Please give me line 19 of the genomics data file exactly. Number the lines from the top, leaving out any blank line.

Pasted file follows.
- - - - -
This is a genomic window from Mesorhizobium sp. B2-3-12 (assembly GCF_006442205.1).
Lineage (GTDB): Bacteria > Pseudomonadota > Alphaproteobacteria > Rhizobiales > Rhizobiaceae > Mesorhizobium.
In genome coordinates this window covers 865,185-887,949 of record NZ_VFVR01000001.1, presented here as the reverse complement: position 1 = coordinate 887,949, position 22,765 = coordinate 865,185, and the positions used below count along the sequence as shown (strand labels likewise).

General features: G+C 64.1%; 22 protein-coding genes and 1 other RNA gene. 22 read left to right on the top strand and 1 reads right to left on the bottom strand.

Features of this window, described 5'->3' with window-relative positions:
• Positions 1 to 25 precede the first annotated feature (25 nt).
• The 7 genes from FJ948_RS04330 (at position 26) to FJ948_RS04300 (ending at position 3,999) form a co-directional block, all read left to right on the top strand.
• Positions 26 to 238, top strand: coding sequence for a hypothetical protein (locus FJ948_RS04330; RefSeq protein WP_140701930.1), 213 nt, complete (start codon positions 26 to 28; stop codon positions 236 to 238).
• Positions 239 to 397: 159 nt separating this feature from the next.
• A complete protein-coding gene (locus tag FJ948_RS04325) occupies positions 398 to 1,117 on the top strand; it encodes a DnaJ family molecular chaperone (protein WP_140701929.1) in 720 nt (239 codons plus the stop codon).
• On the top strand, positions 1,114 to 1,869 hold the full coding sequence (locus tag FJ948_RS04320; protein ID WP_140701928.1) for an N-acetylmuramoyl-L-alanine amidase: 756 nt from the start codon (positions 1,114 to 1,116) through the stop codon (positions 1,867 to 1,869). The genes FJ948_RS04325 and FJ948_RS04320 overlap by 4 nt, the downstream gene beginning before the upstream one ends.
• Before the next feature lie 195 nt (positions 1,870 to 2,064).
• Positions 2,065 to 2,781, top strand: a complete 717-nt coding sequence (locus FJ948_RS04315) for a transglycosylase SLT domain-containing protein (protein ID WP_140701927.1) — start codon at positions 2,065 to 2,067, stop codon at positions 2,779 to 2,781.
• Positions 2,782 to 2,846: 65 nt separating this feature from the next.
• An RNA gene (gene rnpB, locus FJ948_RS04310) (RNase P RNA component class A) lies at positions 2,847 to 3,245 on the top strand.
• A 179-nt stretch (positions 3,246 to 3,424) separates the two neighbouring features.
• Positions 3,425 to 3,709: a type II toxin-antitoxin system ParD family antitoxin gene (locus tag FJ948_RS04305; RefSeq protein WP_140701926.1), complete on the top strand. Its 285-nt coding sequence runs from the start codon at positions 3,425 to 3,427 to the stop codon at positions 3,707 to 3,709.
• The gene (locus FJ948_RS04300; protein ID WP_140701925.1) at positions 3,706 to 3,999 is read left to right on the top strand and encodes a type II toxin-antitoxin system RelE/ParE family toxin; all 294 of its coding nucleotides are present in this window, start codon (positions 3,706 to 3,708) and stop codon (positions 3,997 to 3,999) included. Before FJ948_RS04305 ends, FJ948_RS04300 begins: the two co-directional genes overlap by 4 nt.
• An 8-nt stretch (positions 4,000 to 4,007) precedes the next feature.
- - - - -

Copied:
• An 8-nt stretch (positions 4,000 to 4,007) precedes the next feature.